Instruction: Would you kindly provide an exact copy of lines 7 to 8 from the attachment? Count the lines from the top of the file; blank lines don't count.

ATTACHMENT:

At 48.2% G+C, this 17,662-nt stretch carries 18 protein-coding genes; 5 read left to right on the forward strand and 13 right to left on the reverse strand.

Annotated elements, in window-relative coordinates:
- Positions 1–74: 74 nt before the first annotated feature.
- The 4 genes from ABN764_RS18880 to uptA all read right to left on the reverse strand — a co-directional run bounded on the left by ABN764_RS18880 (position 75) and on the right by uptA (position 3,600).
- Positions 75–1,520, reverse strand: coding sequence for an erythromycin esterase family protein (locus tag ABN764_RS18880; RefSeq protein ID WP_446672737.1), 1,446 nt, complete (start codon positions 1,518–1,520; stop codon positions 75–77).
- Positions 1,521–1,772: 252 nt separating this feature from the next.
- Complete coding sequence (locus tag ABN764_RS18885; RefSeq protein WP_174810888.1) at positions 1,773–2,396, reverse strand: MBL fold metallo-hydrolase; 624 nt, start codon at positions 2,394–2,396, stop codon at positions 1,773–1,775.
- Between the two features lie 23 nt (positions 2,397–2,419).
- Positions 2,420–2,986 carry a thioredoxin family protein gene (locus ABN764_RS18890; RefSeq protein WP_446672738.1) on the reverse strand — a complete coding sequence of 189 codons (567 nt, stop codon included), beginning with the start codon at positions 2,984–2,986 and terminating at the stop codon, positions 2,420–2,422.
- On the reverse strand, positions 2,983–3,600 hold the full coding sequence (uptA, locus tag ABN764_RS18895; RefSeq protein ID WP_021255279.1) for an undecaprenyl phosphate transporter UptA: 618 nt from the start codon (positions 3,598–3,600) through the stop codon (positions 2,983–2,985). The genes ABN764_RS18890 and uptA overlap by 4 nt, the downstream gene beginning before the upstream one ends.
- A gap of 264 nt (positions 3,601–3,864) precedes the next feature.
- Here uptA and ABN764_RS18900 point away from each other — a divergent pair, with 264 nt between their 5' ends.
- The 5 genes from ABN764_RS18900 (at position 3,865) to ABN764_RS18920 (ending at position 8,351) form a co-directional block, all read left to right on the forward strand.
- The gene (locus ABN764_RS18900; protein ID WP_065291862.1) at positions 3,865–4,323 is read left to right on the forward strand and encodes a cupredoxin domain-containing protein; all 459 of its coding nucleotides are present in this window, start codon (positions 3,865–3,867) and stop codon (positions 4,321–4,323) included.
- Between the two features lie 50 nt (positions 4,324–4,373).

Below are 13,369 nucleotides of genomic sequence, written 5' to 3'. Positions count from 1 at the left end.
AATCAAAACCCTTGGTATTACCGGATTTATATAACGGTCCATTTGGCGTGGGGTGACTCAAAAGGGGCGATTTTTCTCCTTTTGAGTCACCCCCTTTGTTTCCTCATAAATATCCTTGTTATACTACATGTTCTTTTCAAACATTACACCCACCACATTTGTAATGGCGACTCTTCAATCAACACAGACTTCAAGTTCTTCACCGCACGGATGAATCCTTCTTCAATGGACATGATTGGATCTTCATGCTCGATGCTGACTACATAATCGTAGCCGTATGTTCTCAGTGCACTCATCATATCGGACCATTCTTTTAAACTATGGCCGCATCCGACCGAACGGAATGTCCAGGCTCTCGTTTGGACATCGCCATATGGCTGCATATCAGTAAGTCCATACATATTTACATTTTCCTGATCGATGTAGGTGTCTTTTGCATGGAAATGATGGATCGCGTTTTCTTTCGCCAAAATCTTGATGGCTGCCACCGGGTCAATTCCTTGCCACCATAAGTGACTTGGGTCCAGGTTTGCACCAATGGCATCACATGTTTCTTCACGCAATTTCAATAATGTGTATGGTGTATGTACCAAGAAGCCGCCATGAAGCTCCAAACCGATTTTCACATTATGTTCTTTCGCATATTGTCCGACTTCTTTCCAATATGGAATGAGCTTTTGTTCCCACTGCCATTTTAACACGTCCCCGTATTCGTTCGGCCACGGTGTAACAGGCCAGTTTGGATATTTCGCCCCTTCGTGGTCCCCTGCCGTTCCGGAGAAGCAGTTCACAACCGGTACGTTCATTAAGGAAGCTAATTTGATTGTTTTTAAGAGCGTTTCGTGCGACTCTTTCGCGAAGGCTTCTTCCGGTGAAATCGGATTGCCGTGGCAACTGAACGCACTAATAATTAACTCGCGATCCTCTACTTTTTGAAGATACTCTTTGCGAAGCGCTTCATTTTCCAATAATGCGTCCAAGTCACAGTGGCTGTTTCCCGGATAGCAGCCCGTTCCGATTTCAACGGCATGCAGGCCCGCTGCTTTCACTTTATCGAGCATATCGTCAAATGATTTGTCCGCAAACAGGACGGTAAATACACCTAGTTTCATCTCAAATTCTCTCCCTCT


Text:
- Complete coding sequence (locus tag ABN764_RS18885; RefSeq protein WP_174810888.1) at positions 1,773–2,396, reverse strand: MBL fold metallo-hydrolase; 624 nt, start codon at positions 2,394–2,396, stop codon at positions 1,773–1,775.
- Between the two features lie 23 nt (positions 2,397–2,419).